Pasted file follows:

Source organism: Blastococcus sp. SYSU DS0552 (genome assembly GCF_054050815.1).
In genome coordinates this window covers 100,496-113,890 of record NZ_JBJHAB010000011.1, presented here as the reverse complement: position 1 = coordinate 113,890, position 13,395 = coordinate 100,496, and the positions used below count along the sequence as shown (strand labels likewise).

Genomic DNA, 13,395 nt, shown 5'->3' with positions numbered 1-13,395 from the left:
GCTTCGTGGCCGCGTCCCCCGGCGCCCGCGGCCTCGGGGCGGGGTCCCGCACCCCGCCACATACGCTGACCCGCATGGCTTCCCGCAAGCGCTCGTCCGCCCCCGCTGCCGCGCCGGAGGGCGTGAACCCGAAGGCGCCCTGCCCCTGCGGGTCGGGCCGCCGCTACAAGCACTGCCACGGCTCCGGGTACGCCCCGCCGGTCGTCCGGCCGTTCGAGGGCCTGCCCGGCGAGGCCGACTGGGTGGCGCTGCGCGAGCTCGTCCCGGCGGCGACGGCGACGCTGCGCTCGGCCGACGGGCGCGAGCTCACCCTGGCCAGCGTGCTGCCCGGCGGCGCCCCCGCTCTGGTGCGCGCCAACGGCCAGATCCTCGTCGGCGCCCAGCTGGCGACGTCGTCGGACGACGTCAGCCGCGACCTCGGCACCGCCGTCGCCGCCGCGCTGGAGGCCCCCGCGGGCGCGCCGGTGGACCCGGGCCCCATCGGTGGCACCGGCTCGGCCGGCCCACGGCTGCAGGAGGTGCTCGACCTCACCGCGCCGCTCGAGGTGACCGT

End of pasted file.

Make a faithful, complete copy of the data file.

Source organism: Blastococcus sp. SYSU DS0552 (genome assembly GCF_054050815.1).
In genome coordinates this window covers 100,496-113,890 of record NZ_JBJHAB010000011.1, presented here as the reverse complement: position 1 = coordinate 113,890, position 13,395 = coordinate 100,496, and the positions used below count along the sequence as shown (strand labels likewise).

Genomic DNA, 13,395 nt, shown 5'->3' with positions numbered 1-13,395 from the left:
GCTTCGTGGCCGCGTCCCCCGGCGCCCGCGGCCTCGGGGCGGGGTCCCGCACCCCGCCACATACGCTGACCCGCATGGCTTCCCGCAAGCGCTCGTCCGCCCCCGCTGCCGCGCCGGAGGGCGTGAACCCGAAGGCGCCCTGCCCCTGCGGGTCGGGCCGCCGCTACAAGCACTGCCACGGCTCCGGGTACGCCCCGCCGGTCGTCCGGCCGTTCGAGGGCCTGCCCGGCGAGGCCGACTGGGTGGCGCTGCGCGAGCTCGTCCCGGCGGCGACGGCGACGCTGCGCTCGGCCGACGGGCGCGAGCTCACCCTGGCCAGCGTGCTGCCCGGCGGCGCCCCCGCTCTGGTGCGCGCCAACGGCCAGATCCTCGTCGGCGCCCAGCTGGCGACGTCGTCGGACGACGTCAGCCGCGACCTCGGCACCGCCGTCGCCGCCGCGCTGGAGGCCCCCGCGGGCGCGCCGGTGGACCCGGGCCCCATCGGTGGCACCGGCTCGGCCGGCCCACGGCTGCAGGAGGTGCTCGACCTCACCGCGCCGCTCGAGGTGACCGT